Djonda, U., & Madrunio, M. (2023). Multilingual characteristics of touristic linguistic landscape of Labuan Bajo. Journal on English Language Teaching and Learning Linguistics and Literature, 5(1), 44-72.

Eberhard, D., Simons, G., & Fennig, C. (2020). Ethnologue: Languages of the World. SIL International, 22.

Eclipse, A., Patricia, P., & Tenedero, P. (2018). The linguistic landscape of Manila Central Post Office: A macrolinguistic analysis. Asian Journal of English Language Studies (AJELS), 6, 157-176.

Education, D. O. (1987). The 1987 Policy on Bilingual Education. Available online:, in%20Grades%20I%20and%20II (accessed on 9 Juny 2022).

Eijansantos, A., Ventoza, J., Rochelle, I., & Alieto, E. (2023). Zamboanga Chavacano Verbal Aspects: Superstrate and Substrate Influences on Morphosyntactic Behavior. Available online: (accessed on 9 Juny 2022).

Gogonas, N., & Baynham, M. (2019). Language and the City: Urban Language Policies and Language Practices. Routledge.

Gorter, D. (2006). Introduction: The study of the linguistic landscape as a new approach to multilingualism. International Journal of Multilingualism, 3, 1-6.

Gorter, D., & Cenoz, J. (2008). Knowledge about Language and Linguistic Landscape. Encyclopedia of Language and Education, 6, 2090-2102.

Gorter, D. (2013). Linguistic landscapes in a multilingual world. Annual Review of Applied Linguistics, 33, 190-212.

Gorter, D., & Marten, H. F. (2020). Minority Languages in the Linguistic Landscape. Palgrave Macmillan.

Grant, A. (2007). Some aspects of NPs in Mindanao Chabacano: Structural and historical considerations. Amterdam: Benjamins.

Jaworski, A., & Thurlow, C. (2010). Semiotic landscapes: Language, image, space. Bloomsbury Publishing.

Kallen, J. (2009). Tourism and Representation in the Irish Linguistic Landscape. Routledge.

Kasanga, L. (2012). Mapping the linguistic landscape of a commercial neighborhood in central Phom Penh. Journal of Multilingual and Multicultural Development, 33(6), 1-15. https://doi: 10.1080/01434632.2012.683529

Kothari, C. (2004). Research Methodology: Methods and Techniques. 2nd Edition. New Age International Publishers, New Delhi.

Krippendorff, K. (1989). Content Analysis. International Encyclopedia of Communication, 1, 403-407. https://doi: 10.4236/ojbiphy.2021.114017

Landry, R., & Bourhis, R. (1997). Linguistic landscape and ethnolinguistic vitality: An empirical study. Journal of Language and Social Psychology, 16(1), 23-49.

Lanza, E., & Woldemariam, H. (2018). Multilingualism and the Periphery. Bloomsbury Academic.

Leimgruber, J., & Dagenais, D. (2020). Linguistic Landscape in the City: Multilingualism and Social Diversity in Urban Environments. Springer.

Li, S. (2015). English in the linguistic landscape of Suzhou. English Today, 31(1), 27-33. https://doi: 10.1017/S0266078414000510

Lipski, J. M. (2001). The place of Chabacano in the Philippine linguistic profile. Estudios de Sociolingüística, 2(2) 2. 119-163.

Lu, S., Li, G., & Xu, M. (2020). The linguistic landscape in rural destinations: A case study of Hongcun Village in China. Tourism Management, 77, 104005.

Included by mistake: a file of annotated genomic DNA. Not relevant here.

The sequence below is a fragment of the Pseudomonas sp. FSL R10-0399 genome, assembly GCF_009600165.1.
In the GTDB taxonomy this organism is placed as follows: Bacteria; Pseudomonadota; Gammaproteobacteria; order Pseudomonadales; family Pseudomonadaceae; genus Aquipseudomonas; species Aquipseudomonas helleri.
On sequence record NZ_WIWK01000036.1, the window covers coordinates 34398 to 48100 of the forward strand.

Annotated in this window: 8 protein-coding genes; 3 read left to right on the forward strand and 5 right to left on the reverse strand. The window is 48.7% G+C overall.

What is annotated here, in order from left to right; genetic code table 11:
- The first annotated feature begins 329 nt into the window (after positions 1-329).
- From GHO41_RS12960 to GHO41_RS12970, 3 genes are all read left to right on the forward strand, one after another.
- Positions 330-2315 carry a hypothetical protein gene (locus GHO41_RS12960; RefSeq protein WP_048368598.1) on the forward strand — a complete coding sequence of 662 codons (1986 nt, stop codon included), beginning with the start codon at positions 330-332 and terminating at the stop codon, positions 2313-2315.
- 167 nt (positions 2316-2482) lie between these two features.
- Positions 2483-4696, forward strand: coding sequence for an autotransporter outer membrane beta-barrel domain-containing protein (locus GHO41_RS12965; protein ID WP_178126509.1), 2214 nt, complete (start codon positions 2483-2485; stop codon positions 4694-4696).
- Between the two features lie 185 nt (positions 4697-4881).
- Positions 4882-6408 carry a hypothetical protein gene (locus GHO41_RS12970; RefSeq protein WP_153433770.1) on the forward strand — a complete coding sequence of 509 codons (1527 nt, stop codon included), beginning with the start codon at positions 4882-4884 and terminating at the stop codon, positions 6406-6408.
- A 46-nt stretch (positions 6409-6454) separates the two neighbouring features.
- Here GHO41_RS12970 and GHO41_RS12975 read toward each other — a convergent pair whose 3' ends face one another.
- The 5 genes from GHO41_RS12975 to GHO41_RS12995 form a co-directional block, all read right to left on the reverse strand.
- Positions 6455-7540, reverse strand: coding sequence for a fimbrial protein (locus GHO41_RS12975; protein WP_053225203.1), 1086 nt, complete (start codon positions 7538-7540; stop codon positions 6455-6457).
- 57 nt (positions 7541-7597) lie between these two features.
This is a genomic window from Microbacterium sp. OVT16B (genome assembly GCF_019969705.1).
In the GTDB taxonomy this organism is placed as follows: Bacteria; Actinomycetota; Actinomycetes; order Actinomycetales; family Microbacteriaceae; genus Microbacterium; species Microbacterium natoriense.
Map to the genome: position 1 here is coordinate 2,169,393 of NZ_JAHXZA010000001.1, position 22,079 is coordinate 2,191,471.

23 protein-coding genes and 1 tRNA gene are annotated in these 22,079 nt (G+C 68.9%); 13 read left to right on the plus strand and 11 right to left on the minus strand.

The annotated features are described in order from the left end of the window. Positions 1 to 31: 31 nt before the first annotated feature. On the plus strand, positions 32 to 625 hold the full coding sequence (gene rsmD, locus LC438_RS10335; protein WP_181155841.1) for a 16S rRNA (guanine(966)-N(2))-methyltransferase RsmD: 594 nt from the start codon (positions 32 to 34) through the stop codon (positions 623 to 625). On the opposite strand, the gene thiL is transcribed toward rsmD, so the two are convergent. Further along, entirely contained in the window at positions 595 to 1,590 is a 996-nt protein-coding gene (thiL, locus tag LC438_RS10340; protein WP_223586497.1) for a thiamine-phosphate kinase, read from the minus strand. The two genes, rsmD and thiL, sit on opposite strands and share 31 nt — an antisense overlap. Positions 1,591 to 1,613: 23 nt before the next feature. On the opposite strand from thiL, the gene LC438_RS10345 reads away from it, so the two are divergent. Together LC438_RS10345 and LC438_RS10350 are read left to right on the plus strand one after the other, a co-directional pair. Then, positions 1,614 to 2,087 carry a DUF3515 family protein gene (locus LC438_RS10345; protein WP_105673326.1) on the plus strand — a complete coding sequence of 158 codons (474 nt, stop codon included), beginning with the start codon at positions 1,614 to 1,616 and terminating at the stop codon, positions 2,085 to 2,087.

Magno, J. (2017). Linguistic landscape in Cebu City higher education offering communication programs. Asia Pacific Journal of Multidisciplinary Research, 5(1), 94-103.

Malinowski, D., & Tufi, S. (2017). Multilingualism in the public sphere: Pedagogy and research. Multilingual Matters.

McDougall, S., Brujin, O., & Curry, M. (2001). Exploring the effects of icon characteristics on user performance: The role of icon concreteness, complexity, and distinctiveness. Journal of Experimental Psychology Applied, 6(4), 291-306. https://doi: 10.1037//1076-898X.6.4.291

Neuendorf, K. (2017). The Content Analysis Guidebook. SAGE Publications, Inc.

Reh, M. (2004). Multilingual writing: a reader-oriented typology—with examples from Lira Municipality (Uganda). International Journal of the Sociology of Language, (170), 1-41. https://doi: 10.1515/ijsl.2004.2004.170.1

Philippine Statistics. (2020). Available online: (accessed on 9 July 2022).

Pietikäinen, S., & Kelly-Holmes, H. (2019). Multilingualism and the Periphery. Oxford University Press.

Sayer, P. (2010). Using the linguistic landscape as pedagogical resource. ELT Journal, 64(2), 143-154. https://doi: 10.1093/elt/ccp051

Shohamy, E., & Gorter, D. (2009). Linguistic landscape: expanding the scenery. London: Routledge.

Shohamy, E. (2006). Language policy: Hidden agendas and new approaches. Routledge.

Spolsky, B., & Shohamy, E. (2021). The Cambridge Handbook of Linguistic Landscape Studies. Cambridge University Press.

Taylor, D. (1957). Spanish Contact Vernaculars in the Philippine. Word, 13:3, 489-499.

Valles-Akil, L. (2000). Creole language maintenance in a multilingual setting: The case of Chabacano in Zamboanga City. Available online: (accessed on 9 July 2022).

Williams, Q., & Lewis, G. (2021). Multilingualisms and Development: Negotiating Power and Identity through Language Education. Multilingual Matters.

(249 Abstract Views, 155 PDF Downloads)


  • There are currently no refbacks.

Copyright (c) 2024 Frenz Djaxxas Daleon Clorion, Aubrey Jane Bulado, Bernadeth A. Encarnacion, Alexandhrea Hiedie Dumagay, Guiller A. Ellomer, Salman E. Albani, Anthony O. Pil, Aprillette C. Devanadera, Richard M. Rillo, Yasser Alrefaee, Ericson O. Alieto

License URL: